In adopting a Notice of Proposed Rule Making late last week, the FCC took the first step in establishing ground rules for reimbursing Low Power Television, TV translator and FM radio stations affected by the TV spectrum repack. Most of the proposed rules track the statutory direction contained in the Reimbursement Expansion Act (REA) adopted in March, but a few potentially controversial proposals were included as well.
The REA limited reimbursement eligibility for LPTV, TV translators and FM radio stations to stations that were licensed and operating on April 13, 2017. In addition, LPTV stations must establish that they were broadcasting for nine of the twelve months prior to April 13, 2017, which was the date the Incentive Auction officially ended. The FCC is seeking comment on what evidence it should request from licensees to substantiate their eligibility, including potentially requiring licensees to provide program guides and/or power bills.
The FCC is also seeking comment on guidelines for reimbursing licensees, focusing on both the types of expenses that should be reimbursed, and the process for licensees seeking reimbursement. For example, the REA limited eligibility to those LPTV and TV translators that filed a Special Displacement application, so the FCC proposed to limit the reimbursable expenses to just those relating to the displacement of such stations.
While it is likely that no FM radio stations will be permanently displaced as a result of the Incentive Auction, the FCC developed a three-tier proposal to reimburse FM stations for expenses to operate auxiliary stations instead of temporarily ceasing operations while tower work is done. The FCC noted that its rules permit stations to either power down or temporarily discontinue operations for less than thirty days without seeking advance authority, so the FCC proposes to limit reimbursement for constructing new or upgraded FM auxiliary facilities to those stations that will be off-air for extended periods of times.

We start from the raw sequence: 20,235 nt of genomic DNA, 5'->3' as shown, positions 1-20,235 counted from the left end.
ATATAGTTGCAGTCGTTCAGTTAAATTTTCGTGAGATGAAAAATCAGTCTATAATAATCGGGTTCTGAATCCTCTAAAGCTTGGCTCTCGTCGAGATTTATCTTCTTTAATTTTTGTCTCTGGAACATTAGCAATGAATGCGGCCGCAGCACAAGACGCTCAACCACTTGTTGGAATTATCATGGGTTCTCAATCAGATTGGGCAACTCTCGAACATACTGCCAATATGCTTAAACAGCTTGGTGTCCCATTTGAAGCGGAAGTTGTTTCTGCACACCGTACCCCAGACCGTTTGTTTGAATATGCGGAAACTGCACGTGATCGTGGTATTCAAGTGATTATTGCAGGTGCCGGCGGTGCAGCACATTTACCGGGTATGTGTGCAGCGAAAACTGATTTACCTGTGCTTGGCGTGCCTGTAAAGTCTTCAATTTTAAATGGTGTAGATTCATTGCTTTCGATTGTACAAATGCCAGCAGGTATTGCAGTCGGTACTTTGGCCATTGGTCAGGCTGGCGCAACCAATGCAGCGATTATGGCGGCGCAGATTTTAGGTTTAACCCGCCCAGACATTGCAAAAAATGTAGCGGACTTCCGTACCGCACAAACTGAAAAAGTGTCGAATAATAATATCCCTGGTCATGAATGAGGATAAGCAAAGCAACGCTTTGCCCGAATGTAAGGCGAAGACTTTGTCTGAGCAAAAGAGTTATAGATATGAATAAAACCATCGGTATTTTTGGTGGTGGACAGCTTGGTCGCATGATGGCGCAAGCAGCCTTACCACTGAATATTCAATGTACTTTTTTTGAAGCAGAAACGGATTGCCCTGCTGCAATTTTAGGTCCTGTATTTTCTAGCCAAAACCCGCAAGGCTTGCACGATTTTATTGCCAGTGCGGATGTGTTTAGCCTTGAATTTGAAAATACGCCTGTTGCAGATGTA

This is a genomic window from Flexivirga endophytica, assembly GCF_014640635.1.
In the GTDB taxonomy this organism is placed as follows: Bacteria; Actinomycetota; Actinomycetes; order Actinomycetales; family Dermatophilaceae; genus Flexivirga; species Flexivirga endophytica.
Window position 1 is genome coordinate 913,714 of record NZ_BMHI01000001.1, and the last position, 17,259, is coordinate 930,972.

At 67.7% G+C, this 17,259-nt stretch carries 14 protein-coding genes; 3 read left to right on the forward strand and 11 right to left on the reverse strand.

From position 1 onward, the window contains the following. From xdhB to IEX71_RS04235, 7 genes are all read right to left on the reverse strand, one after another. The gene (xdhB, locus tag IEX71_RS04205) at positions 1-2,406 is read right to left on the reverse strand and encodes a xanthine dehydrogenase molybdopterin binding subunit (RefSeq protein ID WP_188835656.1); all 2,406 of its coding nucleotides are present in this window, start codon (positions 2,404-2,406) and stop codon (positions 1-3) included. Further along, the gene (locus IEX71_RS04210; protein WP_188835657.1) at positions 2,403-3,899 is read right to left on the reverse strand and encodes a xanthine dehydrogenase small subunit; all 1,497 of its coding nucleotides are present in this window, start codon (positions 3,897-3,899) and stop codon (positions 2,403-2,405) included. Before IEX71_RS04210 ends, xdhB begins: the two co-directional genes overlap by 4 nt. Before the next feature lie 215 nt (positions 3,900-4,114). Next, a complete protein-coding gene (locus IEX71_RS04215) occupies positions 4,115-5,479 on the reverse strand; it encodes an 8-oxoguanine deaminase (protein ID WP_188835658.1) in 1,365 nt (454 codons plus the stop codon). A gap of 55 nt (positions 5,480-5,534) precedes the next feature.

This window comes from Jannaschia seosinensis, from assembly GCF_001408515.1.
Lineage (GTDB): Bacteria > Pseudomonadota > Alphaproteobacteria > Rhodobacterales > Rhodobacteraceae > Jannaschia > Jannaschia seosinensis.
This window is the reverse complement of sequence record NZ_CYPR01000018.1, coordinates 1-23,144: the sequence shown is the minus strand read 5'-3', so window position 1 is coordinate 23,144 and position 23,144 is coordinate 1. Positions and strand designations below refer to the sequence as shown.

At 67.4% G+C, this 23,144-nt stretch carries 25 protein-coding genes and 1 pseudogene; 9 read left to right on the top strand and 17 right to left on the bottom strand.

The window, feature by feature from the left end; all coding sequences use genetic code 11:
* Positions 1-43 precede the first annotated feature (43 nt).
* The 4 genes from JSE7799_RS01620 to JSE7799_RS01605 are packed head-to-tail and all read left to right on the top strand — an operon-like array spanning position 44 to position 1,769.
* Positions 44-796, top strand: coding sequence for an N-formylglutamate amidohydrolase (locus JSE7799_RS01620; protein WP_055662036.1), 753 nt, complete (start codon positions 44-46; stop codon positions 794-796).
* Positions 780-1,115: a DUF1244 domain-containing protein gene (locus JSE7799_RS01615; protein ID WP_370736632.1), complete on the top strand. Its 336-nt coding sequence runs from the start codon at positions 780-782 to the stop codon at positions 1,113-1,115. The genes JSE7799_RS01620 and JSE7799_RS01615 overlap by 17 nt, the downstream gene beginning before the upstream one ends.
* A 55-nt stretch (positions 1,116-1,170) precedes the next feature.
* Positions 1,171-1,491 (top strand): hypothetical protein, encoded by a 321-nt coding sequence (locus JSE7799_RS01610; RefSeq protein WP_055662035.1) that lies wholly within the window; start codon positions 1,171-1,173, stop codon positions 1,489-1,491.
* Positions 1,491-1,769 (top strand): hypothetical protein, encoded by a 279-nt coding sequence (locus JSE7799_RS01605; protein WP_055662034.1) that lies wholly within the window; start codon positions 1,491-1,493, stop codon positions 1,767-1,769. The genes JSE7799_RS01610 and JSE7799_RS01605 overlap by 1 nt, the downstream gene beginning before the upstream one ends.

Under the proposal, FM radio stations off-air for more than 30 days would receive reimbursement for 100% of their expenses to construct or modify existing auxiliary facilities, but stations off-air between 11 and 30 days would receive reimbursement for only 75% of their expenses, and stations expected to be off-air for 1-10 days would receive reimbursement for only 50% of their expenses. To be eligible for reimbursement, FM auxiliary facilities will need to cover 80% of the existing station’s geographic or population coverage.
While the FCC obviously intends to borrow heavily from the existing reimbursement process used by Class A and full-power television stations, it is clear that there are unique circumstances surrounding the reimbursement of expenses for LPTV, TV Translator and FM radio stations that will require further examination. Moreover, Commissioner O’Rielly noted in his separate statement that the FCC has proposed to allocate reimbursement funds based on the length of time that FM radio stations will be off air, but urged parties to submit alternative proposals if the FCC’s assumption that “time equals money” is incorrect.
Comment deadlines have not yet been established, but comments on the FCC’s proposals will be due 30 days after the NPRM’s publication in the Federal Register, with reply comments due 30 days after that date.